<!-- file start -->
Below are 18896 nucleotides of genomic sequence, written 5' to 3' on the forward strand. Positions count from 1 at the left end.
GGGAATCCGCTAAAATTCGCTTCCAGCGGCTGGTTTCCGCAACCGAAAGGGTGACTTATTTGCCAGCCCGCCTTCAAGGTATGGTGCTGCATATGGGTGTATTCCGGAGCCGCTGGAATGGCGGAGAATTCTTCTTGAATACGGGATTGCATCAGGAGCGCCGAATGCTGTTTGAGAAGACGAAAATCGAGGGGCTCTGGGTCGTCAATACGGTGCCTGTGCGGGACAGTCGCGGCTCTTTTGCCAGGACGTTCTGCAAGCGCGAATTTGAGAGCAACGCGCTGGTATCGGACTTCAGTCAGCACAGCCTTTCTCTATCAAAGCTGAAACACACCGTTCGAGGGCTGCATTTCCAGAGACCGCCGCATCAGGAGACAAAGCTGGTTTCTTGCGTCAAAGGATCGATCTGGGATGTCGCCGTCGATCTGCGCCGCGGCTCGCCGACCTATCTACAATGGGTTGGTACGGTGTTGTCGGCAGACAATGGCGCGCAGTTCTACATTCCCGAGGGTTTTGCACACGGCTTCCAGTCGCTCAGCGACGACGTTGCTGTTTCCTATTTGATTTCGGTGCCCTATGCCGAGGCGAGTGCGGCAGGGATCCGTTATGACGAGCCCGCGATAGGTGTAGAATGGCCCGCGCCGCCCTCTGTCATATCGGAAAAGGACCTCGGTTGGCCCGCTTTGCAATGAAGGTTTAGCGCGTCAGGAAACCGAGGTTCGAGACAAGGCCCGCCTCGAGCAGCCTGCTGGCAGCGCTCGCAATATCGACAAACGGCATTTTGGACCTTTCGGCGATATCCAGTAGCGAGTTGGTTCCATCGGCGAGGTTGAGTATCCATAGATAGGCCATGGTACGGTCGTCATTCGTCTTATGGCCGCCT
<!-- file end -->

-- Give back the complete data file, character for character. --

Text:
Below are 18896 nucleotides of genomic sequence, written 5' to 3' on the forward strand. Positions count from 1 at the left end.
GGGAATCCGCTAAAATTCGCTTCCAGCGGCTGGTTTCCGCAACCGAAAGGGTGACTTATTTGCCAGCCCGCCTTCAAGGTATGGTGCTGCATATGGGTGTATTCCGGAGCCGCTGGAATGGCGGAGAATTCTTCTTGAATACGGGATTGCATCAGGAGCGCCGAATGCTGTTTGAGAAGACGAAAATCGAGGGGCTCTGGGTCGTCAATACGGTGCCTGTGCGGGACAGTCGCGGCTCTTTTGCCAGGACGTTCTGCAAGCGCGAATTTGAGAGCAACGCGCTGGTATCGGACTTCAGTCAGCACAGCCTTTCTCTATCAAAGCTGAAACACACCGTTCGAGGGCTGCATTTCCAGAGACCGCCGCATCAGGAGACAAAGCTGGTTTCTTGCGTCAAAGGATCGATCTGGGATGTCGCCGTCGATCTGCGCCGCGGCTCGCCGACCTATCTACAATGGGTTGGTACGGTGTTGTCGGCAGACAATGGCGCGCAGTTCTACATTCCCGAGGGTTTTGCACACGGCTTCCAGTCGCTCAGCGACGACGTTGCTGTTTCCTATTTGATTTCGGTGCCCTATGCCGAGGCGAGTGCGGCAGGGATCCGTTATGACGAGCCCGCGATAGGTGTAGAATGGCCCGCGCCGCCCTCTGTCATATCGGAAAAGGACCTCGGTTGGCCCGCTTTGCAATGAAGGTTTAGCGCGTCAGGAAACCGAGGTTCGAGACAAGGCCCGCCTCGAGCAGCCTGCTGGCAGCGCTCGCAATATCGACAAACGGCATTTTGGACCTTTCGGCGATATCCAGTAGCGAGTTGGTTCCATCGGCGAGGTTGAGTATCCATAGATAGGCCATGGTACGGTCGTCATTCGTCTTATGGCCGCCT